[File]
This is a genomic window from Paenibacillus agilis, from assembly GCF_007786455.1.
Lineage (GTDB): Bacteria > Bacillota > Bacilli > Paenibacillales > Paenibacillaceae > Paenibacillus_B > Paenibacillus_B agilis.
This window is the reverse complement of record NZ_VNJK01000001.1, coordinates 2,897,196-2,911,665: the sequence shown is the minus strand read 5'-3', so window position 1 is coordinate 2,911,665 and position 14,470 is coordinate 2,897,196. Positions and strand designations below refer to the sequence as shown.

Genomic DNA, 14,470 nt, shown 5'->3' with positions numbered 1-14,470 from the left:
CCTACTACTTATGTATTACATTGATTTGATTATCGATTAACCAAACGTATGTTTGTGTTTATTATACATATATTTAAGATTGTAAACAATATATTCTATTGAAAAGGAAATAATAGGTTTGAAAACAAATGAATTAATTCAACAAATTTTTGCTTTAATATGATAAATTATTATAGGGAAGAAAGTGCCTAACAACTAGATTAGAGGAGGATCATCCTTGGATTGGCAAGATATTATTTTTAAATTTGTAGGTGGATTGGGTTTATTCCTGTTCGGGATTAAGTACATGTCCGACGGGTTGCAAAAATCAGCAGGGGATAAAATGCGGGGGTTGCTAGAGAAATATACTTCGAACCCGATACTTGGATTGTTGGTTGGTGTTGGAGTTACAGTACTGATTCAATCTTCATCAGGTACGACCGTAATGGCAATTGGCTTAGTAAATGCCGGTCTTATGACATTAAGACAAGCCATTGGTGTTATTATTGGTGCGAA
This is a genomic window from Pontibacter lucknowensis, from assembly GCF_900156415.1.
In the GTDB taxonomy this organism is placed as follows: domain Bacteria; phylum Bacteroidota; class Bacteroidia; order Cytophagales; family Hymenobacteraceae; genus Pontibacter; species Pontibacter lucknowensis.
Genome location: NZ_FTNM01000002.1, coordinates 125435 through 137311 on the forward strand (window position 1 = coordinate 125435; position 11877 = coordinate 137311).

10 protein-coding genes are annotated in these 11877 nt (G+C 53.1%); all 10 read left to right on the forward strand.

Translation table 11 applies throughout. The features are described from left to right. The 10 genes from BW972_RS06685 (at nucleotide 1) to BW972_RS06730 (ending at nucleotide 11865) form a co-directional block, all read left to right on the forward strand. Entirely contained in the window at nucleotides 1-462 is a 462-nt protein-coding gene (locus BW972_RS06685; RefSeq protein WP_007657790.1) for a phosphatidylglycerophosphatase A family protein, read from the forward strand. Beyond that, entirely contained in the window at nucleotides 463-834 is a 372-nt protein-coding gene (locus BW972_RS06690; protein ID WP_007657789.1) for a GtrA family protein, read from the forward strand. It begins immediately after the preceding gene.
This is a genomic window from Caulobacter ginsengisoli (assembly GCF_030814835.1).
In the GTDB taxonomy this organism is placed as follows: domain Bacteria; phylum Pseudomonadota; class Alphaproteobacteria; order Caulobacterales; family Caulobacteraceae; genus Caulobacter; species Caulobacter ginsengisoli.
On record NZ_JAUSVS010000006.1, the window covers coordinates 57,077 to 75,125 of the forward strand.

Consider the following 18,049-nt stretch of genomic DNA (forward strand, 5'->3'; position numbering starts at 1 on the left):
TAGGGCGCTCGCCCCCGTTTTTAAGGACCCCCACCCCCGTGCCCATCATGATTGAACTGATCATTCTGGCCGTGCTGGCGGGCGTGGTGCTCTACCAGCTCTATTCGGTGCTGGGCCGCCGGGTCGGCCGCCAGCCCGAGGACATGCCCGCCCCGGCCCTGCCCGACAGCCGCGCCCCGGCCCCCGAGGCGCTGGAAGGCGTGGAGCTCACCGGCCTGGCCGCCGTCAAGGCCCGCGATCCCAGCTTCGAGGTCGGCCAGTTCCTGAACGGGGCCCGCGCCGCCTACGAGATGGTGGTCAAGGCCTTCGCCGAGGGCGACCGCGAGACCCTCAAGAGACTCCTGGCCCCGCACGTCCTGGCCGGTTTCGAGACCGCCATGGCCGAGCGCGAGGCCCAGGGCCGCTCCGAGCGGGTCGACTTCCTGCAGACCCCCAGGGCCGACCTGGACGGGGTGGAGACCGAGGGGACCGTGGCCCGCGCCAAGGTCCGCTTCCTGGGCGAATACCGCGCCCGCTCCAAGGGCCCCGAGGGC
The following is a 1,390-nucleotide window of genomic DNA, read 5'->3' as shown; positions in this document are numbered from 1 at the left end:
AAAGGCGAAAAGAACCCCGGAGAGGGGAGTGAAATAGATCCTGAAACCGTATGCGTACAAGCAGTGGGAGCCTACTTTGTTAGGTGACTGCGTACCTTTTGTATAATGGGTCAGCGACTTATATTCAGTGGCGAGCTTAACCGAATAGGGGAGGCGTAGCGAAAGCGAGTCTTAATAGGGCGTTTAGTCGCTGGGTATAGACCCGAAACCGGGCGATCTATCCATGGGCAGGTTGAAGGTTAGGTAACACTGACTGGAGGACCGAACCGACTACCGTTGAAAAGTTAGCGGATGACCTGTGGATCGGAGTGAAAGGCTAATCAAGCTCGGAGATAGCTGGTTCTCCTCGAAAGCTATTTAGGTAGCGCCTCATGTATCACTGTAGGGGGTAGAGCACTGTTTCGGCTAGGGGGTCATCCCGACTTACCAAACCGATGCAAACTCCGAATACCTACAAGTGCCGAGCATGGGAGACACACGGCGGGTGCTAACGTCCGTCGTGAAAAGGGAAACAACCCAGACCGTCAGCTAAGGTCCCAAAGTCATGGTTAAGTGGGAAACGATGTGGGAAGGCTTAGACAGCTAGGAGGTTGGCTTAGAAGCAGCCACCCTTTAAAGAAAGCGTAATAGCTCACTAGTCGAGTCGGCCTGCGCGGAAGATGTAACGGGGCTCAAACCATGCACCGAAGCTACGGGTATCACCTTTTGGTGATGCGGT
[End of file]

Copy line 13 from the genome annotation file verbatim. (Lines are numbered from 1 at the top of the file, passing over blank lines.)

On record NZ_JAUSVS010000006.1, the window covers coordinates 57,077 to 75,125 of the forward strand.